In our Spanish school we have experience with administrative procedures and we will help you at all times to fill out the forms and apply for an identity card.

Staying in Spain after finishing the Spanish course:

In our Spanish school we have a lot of experience managing that. If you want to continue in Spain longer as a student after finishing the Spanish course, let us know from the beginning and we will explain you the whole procedure. There are many options to continue studying in Spain; one of the most popular is to get the official DELE certificate and use it later to study at university or get a job.

5 reasons to learn Spanish in Madrid

Join the club. Learn Spanish, a truly global language, only beaten by English and Chinese in numbers of speakers. A gateway to communication with half a billion people, to a massive range of cultures, to a different state of mind. Very well, you will be asking yourself where? Well, Spain obviously. Why? Here in this article, we are going to make the case that your best bet is definitely to learn Spanish in Madrid. Here you have 5 reasons to learn Spanish in Madrid:


You might firstly want to take note that according to the HSBC global survey taken in 2019 was ranked as the fourth most desirable place to live in the world. With quality of life and the weather being reasons people gave for scoring Spain so highly, another thing that stands out is that the other countries in this list are much more expensive to live in, places like Switzerland, Canada and Singapore. Conclusion: Spain, the good life, yet affordable.

Secondly, if you’re coming from Europe, then going to Spain is easier to organise, being part of the EU, and cheaper, than crossing the ocean to Latin America. If you’re coming from further afield, then consider that from here Europe lies at your doorstep, once in the EU you can easily visit places like France, Portugal and Italy by train or use this as a starting point for inter-railing. If you’re considering Latin America, you might want to be mindful of regional differences in language, Spanish from Spain is internationally the most recognised and easily understood.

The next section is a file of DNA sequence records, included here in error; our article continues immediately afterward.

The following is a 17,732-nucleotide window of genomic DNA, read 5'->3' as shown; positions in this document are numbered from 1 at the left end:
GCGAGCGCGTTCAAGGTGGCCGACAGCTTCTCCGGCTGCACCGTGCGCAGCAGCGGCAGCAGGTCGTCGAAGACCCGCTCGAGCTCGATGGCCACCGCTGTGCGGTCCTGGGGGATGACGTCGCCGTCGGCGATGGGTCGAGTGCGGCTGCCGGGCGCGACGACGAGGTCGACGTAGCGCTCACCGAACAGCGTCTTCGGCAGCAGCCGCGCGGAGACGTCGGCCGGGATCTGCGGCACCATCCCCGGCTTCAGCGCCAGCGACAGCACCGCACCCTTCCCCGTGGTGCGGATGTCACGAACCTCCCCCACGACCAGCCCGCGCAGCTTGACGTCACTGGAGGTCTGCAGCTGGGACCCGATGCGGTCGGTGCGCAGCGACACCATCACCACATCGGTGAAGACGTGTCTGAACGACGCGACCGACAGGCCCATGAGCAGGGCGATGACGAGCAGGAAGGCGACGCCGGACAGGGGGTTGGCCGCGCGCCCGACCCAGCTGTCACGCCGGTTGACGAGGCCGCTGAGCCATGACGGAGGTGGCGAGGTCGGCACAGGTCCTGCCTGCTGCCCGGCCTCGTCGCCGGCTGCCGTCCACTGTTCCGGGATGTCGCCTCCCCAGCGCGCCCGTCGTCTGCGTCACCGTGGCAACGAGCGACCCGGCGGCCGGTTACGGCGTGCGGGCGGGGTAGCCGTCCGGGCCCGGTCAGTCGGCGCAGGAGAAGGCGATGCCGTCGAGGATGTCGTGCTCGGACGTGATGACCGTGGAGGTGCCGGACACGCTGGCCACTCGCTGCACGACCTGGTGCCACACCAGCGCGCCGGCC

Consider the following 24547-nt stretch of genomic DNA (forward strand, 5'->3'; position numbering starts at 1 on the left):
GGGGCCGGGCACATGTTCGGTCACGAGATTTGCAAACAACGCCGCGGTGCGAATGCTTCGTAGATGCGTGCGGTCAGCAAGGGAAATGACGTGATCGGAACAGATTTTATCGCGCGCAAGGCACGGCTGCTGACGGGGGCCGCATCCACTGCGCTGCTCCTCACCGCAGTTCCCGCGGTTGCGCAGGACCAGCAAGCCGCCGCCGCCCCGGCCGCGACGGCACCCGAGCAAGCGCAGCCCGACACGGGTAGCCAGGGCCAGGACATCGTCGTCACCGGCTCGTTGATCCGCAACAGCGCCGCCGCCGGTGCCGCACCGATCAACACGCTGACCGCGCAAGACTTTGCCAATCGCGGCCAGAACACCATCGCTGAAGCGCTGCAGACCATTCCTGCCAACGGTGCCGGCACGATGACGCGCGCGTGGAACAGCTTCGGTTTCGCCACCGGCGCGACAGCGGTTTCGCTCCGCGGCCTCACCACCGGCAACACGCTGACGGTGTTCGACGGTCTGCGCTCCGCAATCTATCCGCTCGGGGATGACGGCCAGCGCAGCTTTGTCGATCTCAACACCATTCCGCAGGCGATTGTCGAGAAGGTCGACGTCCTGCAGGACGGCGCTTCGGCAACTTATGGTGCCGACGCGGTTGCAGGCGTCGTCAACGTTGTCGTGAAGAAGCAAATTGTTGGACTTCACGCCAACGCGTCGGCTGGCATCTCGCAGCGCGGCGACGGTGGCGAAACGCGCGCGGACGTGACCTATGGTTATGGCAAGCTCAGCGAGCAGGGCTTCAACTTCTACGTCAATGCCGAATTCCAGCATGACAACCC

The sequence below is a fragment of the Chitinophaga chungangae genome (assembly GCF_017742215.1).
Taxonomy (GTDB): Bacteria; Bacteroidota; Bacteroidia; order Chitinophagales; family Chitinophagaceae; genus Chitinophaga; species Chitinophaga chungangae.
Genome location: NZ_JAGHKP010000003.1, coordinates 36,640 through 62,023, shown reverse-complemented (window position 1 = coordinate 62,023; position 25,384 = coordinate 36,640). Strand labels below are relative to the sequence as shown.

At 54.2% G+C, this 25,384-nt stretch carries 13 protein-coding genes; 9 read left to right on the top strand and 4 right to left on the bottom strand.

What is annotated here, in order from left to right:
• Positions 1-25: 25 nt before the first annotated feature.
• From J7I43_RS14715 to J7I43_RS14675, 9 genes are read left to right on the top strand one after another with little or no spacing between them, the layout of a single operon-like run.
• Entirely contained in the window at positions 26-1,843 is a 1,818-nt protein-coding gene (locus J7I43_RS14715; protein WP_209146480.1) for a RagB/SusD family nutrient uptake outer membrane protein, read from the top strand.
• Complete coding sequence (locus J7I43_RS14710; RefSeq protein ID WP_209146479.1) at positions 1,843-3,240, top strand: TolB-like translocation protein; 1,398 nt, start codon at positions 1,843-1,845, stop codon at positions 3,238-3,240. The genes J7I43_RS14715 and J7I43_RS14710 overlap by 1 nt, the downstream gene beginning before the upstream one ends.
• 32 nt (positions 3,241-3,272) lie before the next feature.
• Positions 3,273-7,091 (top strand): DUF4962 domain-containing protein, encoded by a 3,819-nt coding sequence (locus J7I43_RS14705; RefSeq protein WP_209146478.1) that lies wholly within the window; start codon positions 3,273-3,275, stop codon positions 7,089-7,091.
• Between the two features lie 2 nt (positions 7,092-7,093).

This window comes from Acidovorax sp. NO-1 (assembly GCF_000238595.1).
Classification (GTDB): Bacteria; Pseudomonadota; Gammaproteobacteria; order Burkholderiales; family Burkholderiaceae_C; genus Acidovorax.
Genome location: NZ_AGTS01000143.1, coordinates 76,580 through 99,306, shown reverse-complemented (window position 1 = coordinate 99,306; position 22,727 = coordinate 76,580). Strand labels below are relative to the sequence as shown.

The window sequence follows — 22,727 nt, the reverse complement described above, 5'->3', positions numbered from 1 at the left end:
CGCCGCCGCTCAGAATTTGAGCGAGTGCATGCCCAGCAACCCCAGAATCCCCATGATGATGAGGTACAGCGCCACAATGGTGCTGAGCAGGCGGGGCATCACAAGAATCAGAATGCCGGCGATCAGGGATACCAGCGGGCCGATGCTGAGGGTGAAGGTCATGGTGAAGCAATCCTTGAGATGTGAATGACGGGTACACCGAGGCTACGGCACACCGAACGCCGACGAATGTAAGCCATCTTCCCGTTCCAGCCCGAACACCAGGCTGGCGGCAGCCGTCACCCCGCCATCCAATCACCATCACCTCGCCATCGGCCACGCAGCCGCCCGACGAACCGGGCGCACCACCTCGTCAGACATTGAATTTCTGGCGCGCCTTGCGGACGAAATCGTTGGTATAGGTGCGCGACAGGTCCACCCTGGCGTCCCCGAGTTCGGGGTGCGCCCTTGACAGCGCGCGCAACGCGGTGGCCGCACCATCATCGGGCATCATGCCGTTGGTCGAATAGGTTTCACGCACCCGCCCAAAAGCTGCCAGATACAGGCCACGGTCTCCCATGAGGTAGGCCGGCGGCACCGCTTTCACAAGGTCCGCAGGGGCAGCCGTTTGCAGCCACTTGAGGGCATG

Alright then, why Madrid? To start off with because visitors consistently rank it as highly satisfying, Lonely Planet for instance puts Madrid in second place in 2019 for best place to visit in Europe. In the same vein Time Out magazine picked one of Madrid’s centre neighbourhoods as the “coolest place in the world”.


Another reason for choosing Madrid is that it’s the perfect base for visiting the rest of the country as it’s geographically pretty much in the centre.

From here you can go on many day trips, just using the cheap and regular local train network Cercania, you can e.g. visit the birthplace of Cervantes Alcala de Henares, or the mountain village Cercedilla.

A bit further afield with the main rail network RENFE you’ll be able to go on day trips to places like Toledo, Segovia, Avila and Salamanca. If you don’t mind paying a bit more you can use the AVE, the high speed train which can also get you within an hour to places like the amazing Cuenca.